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Berardi v. Village of Sauget

IN THE UNITED STATES DISTRICT COURT FOR THE SOUTHERN DISTRICT OF ILLINOIS


February 6, 2006

DAMON BERARDI, PLAINTIFF,
v.
THE VILLAGE OF SAUGET, ILLINOIS, AND JEFF DONAHEY, DEFENDANTS.

The opinion of the court was delivered by: Reagan, District Judge

MEMORANDUM and ORDER

Before this Court is Plaintiff's motion in limine (Doc. 22), to which Defendants have filed their response (Doc. 27). This matter being fully briefed, the Court now rules as follows.

The FEDERAL RULES OF EVIDENCE serve as the primary gatekeepers for the admission of appropriate evidence; motions in limine are more case-specific and rely upon the Federal Rules of Evidence as underpinnings. Properly filed motions in limine permit expeditious and evenhanded management of trial proceedings, permitting the Court to serve as a gatekeeper by eliminating from consideration by the jury evidentiary submissions that ought not be presented to the jury because they clearly would be inadmissible for any purpose.

If the Federal Rules of Evidence supply the answer for admissibility or non-admissibility of a particular piece of evidence, then a motion in limine regarding the same piece of evidence is redundant and unnecessary. The Court frequently is confronted with motions in limine which are nothing more than the Federal Rules of Evidence in disguise -- sometimes thinly veiled or not veiled at all. Such is the case with several paragraphs contained in the motion in limine filed by Plaintiff's counsel (Doc. 22). Because the issues are covered by specific rules of evidence, the Court declines to grant them as part of an order in limine because the Court expects compliance with the Rules of Evidence. The following numbered paragraphs in Plaintiff's motion in limine fall within this category and so the Court rules as indicated:

Paragraph # 1. DENIED as redundant and covered by the Federal Rules of Evidence.

See FED.R.EVID. 404,607,608 and 609;

Paragraph # 3. DENIED as redundant and covered by the Federal Rules of Evidence See FED.R.EVID. 408;

The following paragraphs are granted as agreed by Defendant*fn1 Paragraph # 9. GRANTED as agreed by Defendant;

Paragraph # 10. GRANTED as agreed by Defendant; Paragraph # 17. GRANTED as agreed by Defendant.

The following paragraphs fall into the category of discovery-related issues and are DENIED at this time because the Court does not have sufficient information to rule upon them, because they are overbroad, or because they should have been raised in a properly-filed Daubert motion before the dispositive motion deadline:

Paragraphs # 4, 5, 6, 7, 8, 14, 16, and 19. DENIED for the reasons set forth above.

The following motions are GRANTED PROVISIONALLY with the understanding they are supported by well-established case law and with the further understanding that Plaintiff may inadvertently "open the door," making the testimony admissible:

Paragraph # 11*fn2 GRANTED PROVISIONALLY Paragraph # 13 GRANTED PROVISIONALLY Paragraph # 15 GRANTED PROVISIONALLY Paragraph # 18 GRANTED PROVISIONALLY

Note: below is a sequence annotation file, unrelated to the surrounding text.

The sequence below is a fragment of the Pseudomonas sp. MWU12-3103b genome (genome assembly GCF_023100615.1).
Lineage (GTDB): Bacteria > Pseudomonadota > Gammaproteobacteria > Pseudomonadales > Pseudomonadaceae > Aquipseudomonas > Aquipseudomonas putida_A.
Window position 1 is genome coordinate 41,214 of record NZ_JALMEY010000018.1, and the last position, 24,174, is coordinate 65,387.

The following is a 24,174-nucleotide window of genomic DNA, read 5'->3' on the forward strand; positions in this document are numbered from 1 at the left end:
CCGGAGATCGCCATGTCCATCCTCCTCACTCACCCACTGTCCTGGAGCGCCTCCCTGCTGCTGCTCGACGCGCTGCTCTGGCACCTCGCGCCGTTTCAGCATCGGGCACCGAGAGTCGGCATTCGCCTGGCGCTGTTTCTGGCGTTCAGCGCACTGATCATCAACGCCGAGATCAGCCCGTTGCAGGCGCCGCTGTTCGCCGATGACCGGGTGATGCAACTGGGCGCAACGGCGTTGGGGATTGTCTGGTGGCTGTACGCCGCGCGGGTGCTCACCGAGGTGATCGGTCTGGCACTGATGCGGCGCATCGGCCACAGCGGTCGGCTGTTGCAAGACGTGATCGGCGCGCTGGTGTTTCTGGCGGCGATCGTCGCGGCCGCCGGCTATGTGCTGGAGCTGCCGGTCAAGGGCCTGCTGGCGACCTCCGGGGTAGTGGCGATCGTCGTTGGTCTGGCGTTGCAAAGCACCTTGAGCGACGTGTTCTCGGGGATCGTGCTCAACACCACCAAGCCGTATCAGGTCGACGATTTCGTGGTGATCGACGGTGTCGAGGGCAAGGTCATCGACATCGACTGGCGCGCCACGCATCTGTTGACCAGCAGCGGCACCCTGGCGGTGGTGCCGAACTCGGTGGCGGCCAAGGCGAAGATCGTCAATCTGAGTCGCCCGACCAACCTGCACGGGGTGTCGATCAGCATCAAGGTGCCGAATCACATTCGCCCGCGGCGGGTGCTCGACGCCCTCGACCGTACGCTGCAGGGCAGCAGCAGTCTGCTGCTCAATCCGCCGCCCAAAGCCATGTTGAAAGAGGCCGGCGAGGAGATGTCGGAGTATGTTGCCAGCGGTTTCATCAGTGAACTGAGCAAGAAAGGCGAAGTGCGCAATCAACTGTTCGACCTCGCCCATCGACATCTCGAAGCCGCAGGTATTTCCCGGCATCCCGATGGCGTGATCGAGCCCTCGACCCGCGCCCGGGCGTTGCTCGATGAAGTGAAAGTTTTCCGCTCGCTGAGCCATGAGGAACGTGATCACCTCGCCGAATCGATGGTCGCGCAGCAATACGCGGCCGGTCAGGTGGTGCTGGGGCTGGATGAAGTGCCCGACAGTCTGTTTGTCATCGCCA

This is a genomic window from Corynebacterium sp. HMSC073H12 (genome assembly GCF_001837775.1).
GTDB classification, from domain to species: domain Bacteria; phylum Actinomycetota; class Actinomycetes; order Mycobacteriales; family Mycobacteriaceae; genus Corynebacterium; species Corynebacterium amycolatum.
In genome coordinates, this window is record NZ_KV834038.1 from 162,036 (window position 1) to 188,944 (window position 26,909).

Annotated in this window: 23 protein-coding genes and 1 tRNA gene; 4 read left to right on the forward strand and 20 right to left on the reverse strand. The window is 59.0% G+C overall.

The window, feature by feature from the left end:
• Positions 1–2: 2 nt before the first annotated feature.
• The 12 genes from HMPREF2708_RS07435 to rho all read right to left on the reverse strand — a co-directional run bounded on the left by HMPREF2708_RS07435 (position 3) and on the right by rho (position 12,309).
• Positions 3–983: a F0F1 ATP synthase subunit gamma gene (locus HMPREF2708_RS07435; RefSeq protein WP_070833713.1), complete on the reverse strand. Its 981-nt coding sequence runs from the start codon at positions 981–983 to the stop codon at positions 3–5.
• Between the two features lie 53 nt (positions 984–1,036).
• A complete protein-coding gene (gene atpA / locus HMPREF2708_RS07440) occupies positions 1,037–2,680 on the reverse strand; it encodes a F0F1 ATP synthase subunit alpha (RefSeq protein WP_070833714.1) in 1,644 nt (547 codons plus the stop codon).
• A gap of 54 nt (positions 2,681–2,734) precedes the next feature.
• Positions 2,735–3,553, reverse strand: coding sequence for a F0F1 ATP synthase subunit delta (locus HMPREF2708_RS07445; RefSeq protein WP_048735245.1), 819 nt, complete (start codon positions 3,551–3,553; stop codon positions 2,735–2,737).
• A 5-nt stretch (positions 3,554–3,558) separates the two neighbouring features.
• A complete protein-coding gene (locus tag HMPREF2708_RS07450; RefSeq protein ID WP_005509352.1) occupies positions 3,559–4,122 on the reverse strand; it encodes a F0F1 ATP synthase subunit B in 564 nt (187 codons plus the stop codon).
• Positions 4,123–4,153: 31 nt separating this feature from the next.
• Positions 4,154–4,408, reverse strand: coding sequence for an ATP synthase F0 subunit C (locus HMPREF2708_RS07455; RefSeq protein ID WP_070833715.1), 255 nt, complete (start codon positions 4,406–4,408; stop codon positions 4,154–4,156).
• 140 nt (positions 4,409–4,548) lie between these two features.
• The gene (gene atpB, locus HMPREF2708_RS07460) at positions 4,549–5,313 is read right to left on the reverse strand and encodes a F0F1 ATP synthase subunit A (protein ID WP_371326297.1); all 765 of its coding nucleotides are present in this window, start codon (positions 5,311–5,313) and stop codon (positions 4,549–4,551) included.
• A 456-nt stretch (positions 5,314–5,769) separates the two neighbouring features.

In Paragraph # 2, Plaintiff seeks to preclude the jury from learning that he was found guilty of disorderly conduct based upon the underlying operative facts of his current lawsuit. Defendant objects.

The Court notes initially that Plaintiff's claim, insofar as it is brought under 42 U.S.C. § 1983 is not barred by the rule announced in Heck v. Humphrey, 512 U.S. 477 (1994). The Seventh Circuit has noted that an excessive force claim is not necessarily an attack on a conviction for resisting arrest. See VanGilder v. Baker, 435 F.3d 689 (7th Cir. 2006). When an arrestee is resisting, the use of force by officers is authorized. Nonetheless, resisting arrest does not grant officers license to use unlimited force. Accordingly, the issue becomes the relevancy of a finding of guilt for disorderly conduct vis-a-vis Plaintiff's various claims for excessive force, assault and battery. In this matter, the Court FINDS the finding of guilt irrelevant to Plaintiff's present claims and therefore inadmissible pursuant to FED.R.EVID. 401.

The Court further finds that even if the evidence was relevant, such evidence still is inadmissible under FED R.EVID. 403 because its probative value is substantially outweighed by its prejudicial effect. The evidence carries the risk of misleading, confusing and prejudicing the jurors because they may presume, erroneously, that police officers have unbridled license to use whatever force is necessary -- even excessive force -- in effectuating the arrest of a "disorderly" individual. Accordingly, for the reasons set forth above, the Court GRANTS Paragraph # 2 of Plaintiff's motion in limine (Doc. 22).

As for the argument presented in Paragraph # 12, the Court cannot rule on this issue without further information. Accordingly, the Court RESERVES RULING on Paragraph # 12 and will hear brief argument on those issues at the final pretrial conference.

IT IS SO ORDERED.

MICHAEL J. REAGAN United States District Judge


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